Jannine D. Cody

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Deletions of chromosome 18q are among the most common segmental aneusomies compatible with life. The estimated frequency is approximately 1/40,000 live births [Cody JD, Pierce JF, Brkanac Z, Plaetke R, Ghidoni PD, Kaye CI, Leach RJ. 1997. Am. J. Med. Genet. 69:280-286]. Most deletions are terminal encompassing as much as 36 Mb, but interstitial deletions(More)
Magnetic resonance imaging (MRI) and MRI relaxometry were used to investigate disturbed brain myelination in 18q- syndrome, a disorder characterized by mental retardation, dysmorphic features, and growth failure. T1-weighted and dual spin-echo T2-weighted MR images were obtained, and T1 and T2 parametric image maps were created for 20 patients and 12(More)
UNLABELLED Mutations in Sequestosome 1 (SQSTM1) have been shown to segregate with familial Paget's disease of bone (PDB). We examined the coding sequence of SQSTM1 in five PDB pedigrees and found three novel mutations clustered around the C-terminal ubiquitin associated domain. Disruptions of the C-terminal domain of SQSTM1 seem to be a leading cause of(More)
Individuals with a constitutional chromosome abnormality consisting of a deletion of a portion of the long arm of chromosome 18 (18q-) have a high incidence ( approximately 95%) of dysmyelination. Neuroradiologic findings in affected children report a smaller corpus callosum, but this finding has not been quantified. This is in part due to the large(More)
Individuals with the 18q- syndrome have variable deletions from the long arm of chromosome 18. They also exhibit a highly variable phenotype. To correlate genotype with phenotype accurately, extensive molecular and phenotypic analyses are needed on each affected individual. As a part of this analysis, we have determined the parental origin of the deleted(More)
The objective of this study was to assess the spectrum of growth abnormalities in children with 18q deletions. The growth axis of 50 individuals with a cytogenetically and molecularly confirmed 18q deletion was investigated by determining height, growth velocity, insulin-like growth factor I (IGF-I), IGF-binding protein-3, bone maturation, and response to(More)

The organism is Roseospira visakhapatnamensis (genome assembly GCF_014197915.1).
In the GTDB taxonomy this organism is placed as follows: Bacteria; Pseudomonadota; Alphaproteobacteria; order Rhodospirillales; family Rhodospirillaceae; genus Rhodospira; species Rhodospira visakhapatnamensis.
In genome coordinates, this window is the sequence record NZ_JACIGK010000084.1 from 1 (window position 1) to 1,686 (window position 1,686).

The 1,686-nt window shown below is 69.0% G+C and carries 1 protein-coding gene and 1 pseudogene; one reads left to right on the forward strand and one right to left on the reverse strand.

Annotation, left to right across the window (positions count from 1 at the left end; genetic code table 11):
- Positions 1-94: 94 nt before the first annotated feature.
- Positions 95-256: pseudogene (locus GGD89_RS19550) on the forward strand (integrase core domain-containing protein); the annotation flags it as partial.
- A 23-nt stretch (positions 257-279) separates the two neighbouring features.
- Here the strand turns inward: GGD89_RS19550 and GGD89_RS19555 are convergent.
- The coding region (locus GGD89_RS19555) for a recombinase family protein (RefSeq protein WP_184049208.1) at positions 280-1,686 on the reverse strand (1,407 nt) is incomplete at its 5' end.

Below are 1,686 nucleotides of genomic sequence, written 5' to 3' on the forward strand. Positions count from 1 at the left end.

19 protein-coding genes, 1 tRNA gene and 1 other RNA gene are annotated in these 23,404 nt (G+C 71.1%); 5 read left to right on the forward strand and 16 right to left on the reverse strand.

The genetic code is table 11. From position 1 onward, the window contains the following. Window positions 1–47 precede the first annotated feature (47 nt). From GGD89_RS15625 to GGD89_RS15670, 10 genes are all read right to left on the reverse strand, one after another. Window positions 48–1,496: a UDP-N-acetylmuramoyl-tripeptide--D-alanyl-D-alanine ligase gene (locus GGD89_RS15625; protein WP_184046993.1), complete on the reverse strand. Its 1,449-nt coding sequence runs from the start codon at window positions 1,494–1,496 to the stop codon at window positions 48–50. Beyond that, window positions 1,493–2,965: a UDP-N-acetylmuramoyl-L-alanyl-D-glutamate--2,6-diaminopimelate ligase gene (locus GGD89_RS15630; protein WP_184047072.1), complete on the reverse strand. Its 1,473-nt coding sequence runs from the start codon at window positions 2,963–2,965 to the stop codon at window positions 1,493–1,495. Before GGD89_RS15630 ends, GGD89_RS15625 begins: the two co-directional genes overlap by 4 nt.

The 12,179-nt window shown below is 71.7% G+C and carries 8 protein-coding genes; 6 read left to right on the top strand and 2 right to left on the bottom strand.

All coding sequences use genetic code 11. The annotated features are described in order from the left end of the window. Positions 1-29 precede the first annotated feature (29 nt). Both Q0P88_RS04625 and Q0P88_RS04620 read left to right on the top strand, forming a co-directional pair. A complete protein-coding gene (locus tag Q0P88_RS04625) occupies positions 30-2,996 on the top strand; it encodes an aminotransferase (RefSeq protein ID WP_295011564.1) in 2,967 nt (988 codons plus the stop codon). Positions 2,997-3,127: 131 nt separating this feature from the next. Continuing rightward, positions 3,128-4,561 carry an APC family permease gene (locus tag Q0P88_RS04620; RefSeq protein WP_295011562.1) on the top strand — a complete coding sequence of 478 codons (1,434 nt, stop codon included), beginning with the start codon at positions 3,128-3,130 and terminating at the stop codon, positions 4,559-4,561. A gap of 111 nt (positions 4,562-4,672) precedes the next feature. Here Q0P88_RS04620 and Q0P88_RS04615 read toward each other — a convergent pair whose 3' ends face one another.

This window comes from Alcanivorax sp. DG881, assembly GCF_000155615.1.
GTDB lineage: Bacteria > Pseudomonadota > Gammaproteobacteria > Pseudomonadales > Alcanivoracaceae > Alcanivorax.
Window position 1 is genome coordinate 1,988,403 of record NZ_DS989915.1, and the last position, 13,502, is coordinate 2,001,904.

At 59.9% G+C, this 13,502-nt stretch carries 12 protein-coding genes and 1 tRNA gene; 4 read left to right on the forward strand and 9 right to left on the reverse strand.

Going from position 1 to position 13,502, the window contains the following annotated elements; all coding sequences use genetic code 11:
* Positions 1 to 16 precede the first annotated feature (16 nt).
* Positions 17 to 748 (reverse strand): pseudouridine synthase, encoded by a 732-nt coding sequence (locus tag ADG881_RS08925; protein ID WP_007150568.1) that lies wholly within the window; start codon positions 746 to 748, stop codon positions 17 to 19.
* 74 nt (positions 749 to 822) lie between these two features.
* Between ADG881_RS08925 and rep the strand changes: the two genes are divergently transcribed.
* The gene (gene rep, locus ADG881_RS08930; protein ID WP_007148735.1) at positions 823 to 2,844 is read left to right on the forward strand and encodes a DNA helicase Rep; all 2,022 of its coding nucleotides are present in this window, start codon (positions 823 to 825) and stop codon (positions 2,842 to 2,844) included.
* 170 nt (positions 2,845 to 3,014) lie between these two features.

Growth hormone insufficiency is a common cause of growth failure in children with the 18q- syndrome. Individuals with this syndrome have a deletion as large as 36 Mb from the long arm of chromosome 18. We have evaluated 33 children with this syndrome for growth hormone production and have identified a region of approximately 2 Mb, which is deleted in every(More)
Chromosome rearrangements are a significant cause of intellectual disability and birth defects. Subtelomeric rearrangements, including deletions, duplications and translocations of chromosome ends, were first discovered over 40 years ago and are now recognized as being responsible for several genetic syndromes. Unlike the deletions and duplications that(More)
Ring chromosome 18 is a rare condition which has predominantly been described by case reports and small case series. We assessed a cohort of 30 individuals with ring 18 using both microarray comparative genomic hybridization (aCGH) and fluorescence in situ hybridization (FISH). We determined that each participant had a unique combination of hemizygosity for(More)
The melanocortin-4 receptor (MC4R) is a seven, transmembrane G-protein-coupled receptor whose ligand, α-melanocyte-stimulating hormone (α-MSH), is a post-translational derivative of pro-opiomelanocortin (POMC). The regulatory pathway, of which MC4R is a part, has become an area of intense interest because of its potential role in obesity. Three studies have(More)